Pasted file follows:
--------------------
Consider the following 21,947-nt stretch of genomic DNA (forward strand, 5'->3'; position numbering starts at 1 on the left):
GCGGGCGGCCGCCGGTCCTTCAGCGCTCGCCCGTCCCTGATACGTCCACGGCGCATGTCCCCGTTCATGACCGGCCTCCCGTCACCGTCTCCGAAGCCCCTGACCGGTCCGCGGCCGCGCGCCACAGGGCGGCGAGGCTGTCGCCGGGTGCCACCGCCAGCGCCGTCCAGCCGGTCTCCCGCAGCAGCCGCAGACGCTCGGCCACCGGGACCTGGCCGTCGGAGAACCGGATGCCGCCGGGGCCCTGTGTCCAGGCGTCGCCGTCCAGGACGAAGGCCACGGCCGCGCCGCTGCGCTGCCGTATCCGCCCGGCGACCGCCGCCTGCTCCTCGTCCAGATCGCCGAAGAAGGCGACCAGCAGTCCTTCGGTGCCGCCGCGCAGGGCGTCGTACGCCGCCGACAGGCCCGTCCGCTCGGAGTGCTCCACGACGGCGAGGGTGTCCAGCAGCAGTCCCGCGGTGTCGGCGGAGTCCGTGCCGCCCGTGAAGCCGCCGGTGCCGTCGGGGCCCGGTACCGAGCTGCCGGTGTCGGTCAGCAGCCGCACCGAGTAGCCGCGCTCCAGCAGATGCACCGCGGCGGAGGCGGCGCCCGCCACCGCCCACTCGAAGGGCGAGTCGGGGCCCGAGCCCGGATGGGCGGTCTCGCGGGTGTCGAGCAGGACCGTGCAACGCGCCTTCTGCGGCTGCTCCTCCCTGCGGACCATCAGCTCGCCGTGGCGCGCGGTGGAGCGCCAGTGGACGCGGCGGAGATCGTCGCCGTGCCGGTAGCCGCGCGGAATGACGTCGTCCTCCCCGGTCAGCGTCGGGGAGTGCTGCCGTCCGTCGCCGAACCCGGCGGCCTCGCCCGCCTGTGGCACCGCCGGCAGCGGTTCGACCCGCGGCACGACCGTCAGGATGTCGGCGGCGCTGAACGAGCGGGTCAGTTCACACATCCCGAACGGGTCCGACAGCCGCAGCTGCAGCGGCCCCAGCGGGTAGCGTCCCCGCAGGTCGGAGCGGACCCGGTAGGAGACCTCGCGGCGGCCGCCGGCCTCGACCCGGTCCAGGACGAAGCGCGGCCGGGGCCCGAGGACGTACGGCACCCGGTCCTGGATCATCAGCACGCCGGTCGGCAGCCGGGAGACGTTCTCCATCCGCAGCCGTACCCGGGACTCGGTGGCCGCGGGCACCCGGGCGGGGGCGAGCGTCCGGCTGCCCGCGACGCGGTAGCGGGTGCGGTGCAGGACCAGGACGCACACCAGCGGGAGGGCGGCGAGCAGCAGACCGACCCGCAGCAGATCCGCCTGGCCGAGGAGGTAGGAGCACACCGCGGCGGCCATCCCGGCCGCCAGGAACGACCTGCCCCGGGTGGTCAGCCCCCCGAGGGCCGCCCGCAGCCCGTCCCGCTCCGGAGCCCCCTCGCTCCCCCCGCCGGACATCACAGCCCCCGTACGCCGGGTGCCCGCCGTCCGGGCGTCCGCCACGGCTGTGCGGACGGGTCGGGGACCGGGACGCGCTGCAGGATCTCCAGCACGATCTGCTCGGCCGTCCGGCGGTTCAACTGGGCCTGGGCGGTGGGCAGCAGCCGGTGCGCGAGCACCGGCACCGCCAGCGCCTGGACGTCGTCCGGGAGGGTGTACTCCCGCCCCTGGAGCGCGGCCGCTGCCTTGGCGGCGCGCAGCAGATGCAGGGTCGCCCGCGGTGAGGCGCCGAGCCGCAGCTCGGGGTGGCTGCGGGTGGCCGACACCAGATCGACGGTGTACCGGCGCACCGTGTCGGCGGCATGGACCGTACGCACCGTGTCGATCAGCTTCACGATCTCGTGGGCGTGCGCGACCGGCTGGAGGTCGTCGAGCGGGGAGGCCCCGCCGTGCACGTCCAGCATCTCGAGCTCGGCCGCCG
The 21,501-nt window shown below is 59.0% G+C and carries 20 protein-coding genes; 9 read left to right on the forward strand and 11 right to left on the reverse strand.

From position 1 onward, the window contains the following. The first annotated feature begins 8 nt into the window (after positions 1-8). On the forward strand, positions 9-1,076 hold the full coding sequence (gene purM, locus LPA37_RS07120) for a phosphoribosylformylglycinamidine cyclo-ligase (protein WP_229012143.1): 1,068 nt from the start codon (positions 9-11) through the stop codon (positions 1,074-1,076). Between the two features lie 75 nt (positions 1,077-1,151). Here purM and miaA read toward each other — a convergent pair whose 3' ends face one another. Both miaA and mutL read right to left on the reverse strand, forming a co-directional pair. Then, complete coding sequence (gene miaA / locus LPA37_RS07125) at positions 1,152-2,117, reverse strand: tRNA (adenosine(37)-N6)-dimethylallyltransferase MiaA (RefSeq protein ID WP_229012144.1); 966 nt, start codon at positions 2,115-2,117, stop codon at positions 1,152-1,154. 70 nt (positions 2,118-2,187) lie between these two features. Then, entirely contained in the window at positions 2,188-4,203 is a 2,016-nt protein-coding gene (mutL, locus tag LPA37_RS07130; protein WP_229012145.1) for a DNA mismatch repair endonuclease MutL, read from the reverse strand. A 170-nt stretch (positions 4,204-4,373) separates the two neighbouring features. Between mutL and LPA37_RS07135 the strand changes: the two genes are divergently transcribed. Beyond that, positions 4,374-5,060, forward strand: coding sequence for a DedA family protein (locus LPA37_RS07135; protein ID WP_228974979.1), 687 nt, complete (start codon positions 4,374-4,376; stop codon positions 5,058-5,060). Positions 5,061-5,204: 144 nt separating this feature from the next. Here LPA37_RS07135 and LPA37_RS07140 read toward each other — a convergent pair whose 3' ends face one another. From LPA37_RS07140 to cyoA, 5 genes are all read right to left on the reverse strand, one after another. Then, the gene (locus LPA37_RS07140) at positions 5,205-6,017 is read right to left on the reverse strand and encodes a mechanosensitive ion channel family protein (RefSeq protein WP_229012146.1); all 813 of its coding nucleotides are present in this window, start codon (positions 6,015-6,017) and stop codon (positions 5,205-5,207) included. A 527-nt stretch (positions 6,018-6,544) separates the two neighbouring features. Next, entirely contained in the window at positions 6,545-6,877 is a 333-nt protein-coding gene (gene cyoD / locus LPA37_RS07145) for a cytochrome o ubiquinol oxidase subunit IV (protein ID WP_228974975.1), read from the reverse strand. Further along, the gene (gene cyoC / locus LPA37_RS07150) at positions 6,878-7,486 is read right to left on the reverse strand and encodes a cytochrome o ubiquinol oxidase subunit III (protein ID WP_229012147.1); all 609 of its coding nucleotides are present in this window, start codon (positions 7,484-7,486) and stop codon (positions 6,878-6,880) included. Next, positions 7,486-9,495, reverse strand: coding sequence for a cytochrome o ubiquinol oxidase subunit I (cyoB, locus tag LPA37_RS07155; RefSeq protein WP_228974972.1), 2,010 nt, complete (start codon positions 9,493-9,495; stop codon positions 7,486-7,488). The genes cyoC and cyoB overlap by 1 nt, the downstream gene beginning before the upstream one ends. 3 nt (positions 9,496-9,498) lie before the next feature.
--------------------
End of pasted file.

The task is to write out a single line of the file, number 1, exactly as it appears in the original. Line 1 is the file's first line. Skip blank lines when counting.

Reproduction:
Consider the following 21,947-nt stretch of genomic DNA (forward strand, 5'->3'; position numbering starts at 1 on the left):